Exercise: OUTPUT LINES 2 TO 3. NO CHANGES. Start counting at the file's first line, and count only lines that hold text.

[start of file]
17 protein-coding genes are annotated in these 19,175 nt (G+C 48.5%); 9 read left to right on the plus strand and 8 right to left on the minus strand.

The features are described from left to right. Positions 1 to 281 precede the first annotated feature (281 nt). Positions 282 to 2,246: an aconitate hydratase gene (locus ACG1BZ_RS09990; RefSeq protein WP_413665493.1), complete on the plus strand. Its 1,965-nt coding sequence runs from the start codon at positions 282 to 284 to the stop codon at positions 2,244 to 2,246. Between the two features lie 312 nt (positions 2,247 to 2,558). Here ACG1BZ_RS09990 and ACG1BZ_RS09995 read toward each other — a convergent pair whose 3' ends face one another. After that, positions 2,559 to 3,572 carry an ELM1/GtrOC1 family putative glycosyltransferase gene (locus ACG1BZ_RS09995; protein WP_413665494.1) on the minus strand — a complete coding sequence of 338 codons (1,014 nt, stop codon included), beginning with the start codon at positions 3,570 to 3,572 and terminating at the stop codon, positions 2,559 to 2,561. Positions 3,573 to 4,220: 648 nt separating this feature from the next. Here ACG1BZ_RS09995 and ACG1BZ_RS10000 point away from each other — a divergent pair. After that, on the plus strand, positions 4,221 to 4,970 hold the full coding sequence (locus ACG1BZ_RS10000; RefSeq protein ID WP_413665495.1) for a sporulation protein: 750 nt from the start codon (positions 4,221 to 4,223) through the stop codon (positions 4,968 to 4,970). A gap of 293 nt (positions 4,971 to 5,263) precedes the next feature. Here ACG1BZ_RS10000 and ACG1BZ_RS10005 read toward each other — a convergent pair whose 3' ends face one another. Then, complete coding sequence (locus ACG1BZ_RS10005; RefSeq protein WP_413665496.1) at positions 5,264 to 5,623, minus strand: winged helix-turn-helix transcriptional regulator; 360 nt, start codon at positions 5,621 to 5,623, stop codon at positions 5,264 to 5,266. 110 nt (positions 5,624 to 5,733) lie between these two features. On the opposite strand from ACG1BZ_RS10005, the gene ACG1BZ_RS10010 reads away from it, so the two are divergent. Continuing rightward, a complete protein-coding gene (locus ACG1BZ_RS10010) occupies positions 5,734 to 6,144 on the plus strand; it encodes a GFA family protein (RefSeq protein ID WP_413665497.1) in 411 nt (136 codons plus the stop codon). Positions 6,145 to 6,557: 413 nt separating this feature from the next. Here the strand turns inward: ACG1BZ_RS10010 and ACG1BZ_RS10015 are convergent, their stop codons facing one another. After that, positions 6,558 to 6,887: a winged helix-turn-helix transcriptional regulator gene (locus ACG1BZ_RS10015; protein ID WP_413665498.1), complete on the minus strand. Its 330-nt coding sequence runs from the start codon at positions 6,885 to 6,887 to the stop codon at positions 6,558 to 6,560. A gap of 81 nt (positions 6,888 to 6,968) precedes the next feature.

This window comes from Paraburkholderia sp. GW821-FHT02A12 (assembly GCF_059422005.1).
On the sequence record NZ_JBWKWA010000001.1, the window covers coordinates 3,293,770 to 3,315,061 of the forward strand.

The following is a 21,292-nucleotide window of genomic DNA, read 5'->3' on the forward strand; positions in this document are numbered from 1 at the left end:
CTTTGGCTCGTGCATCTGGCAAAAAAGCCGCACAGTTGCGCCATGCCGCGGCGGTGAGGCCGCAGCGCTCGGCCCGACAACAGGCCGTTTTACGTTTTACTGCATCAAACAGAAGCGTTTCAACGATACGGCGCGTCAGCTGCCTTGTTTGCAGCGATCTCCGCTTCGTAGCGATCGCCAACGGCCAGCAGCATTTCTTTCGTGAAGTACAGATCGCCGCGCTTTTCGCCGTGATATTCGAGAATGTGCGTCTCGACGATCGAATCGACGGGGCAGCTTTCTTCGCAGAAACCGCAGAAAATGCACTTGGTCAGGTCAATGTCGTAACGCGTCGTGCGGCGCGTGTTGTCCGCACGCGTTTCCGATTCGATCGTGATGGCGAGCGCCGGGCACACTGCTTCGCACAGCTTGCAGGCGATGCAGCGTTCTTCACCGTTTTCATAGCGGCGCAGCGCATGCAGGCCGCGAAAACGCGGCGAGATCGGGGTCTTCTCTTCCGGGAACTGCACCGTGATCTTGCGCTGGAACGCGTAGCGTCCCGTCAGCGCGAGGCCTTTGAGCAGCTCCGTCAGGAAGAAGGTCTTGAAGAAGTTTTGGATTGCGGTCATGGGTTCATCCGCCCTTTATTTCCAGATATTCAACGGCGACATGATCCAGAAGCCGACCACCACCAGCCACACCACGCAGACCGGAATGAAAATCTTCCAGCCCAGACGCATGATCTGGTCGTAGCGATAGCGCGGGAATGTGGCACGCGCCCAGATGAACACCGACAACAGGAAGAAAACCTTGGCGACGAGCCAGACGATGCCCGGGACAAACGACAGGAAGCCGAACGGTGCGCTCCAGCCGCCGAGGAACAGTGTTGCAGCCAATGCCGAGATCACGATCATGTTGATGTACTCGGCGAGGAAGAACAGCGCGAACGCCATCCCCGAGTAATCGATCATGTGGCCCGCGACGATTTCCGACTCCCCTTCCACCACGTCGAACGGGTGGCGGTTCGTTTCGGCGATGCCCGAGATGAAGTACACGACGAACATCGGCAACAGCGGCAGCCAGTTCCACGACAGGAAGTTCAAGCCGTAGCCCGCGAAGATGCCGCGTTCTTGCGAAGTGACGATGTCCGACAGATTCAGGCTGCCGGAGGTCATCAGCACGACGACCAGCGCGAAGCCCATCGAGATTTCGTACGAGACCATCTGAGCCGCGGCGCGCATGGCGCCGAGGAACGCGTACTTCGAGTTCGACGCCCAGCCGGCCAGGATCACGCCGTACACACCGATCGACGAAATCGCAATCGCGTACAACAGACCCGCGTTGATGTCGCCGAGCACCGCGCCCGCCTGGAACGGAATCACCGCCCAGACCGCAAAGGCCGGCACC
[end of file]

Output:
The features are described from left to right. Positions 1 to 281 precede the first annotated feature (281 nt). Positions 282 to 2,246: an aconitate hydratase gene (locus ACG1BZ_RS09990; RefSeq protein WP_413665493.1), complete on the plus strand. Its 1,965-nt coding sequence runs from the start codon at positions 282 to 284 to the stop codon at positions 2,244 to 2,246. Between the two features lie 312 nt (positions 2,247 to 2,558). Here ACG1BZ_RS09990 and ACG1BZ_RS09995 read toward each other — a convergent pair whose 3' ends face one another. After that, positions 2,559 to 3,572 carry an ELM1/GtrOC1 family putative glycosyltransferase gene (locus ACG1BZ_RS09995; protein WP_413665494.1) on the minus strand — a complete coding sequence of 338 codons (1,014 nt, stop codon included), beginning with the start codon at positions 3,570 to 3,572 and terminating at the stop codon, positions 2,559 to 2,561. Positions 3,573 to 4,220: 648 nt separating this feature from the next. Here ACG1BZ_RS09995 and ACG1BZ_RS10000 point away from each other — a divergent pair. After that, on the plus strand, positions 4,221 to 4,970 hold the full coding sequence (locus ACG1BZ_RS10000; RefSeq protein ID WP_413665495.1) for a sporulation protein: 750 nt from the start codon (positions 4,221 to 4,223) through the stop codon (positions 4,968 to 4,970). A gap of 293 nt (positions 4,971 to 5,263) precedes the next feature. Here ACG1BZ_RS10000 and ACG1BZ_RS10005 read toward each other — a convergent pair whose 3' ends face one another. Then, complete coding sequence (locus ACG1BZ_RS10005; RefSeq protein WP_413665496.1) at positions 5,264 to 5,623, minus strand: winged helix-turn-helix transcriptional regulator; 360 nt, start codon at positions 5,621 to 5,623, stop codon at positions 5,264 to 5,266. 110 nt (positions 5,624 to 5,733) lie between these two features. On the opposite strand from ACG1BZ_RS10005, the gene ACG1BZ_RS10010 reads away from it, so the two are divergent. Continuing rightward, a complete protein-coding gene (locus ACG1BZ_RS10010) occupies positions 5,734 to 6,144 on the plus strand; it encodes a GFA family protein (RefSeq protein ID WP_413665497.1) in 411 nt (136 codons plus the stop codon). Positions 6,145 to 6,557: 413 nt separating this feature from the next. Here the strand turns inward: ACG1BZ_RS10010 and ACG1BZ_RS10015 are convergent, their stop codons facing one another. After that, positions 6,558 to 6,887: a winged helix-turn-helix transcriptional regulator gene (locus ACG1BZ_RS10015; protein ID WP_413665498.1), complete on the minus strand. Its 330-nt coding sequence runs from the start codon at positions 6,885 to 6,887 to the stop codon at positions 6,558 to 6,560. A gap of 81 nt (positions 6,888 to 6,968) precedes the next feature.

This window comes from Paraburkholderia sp. GW821-FHT02A12 (assembly GCF_059422005.1).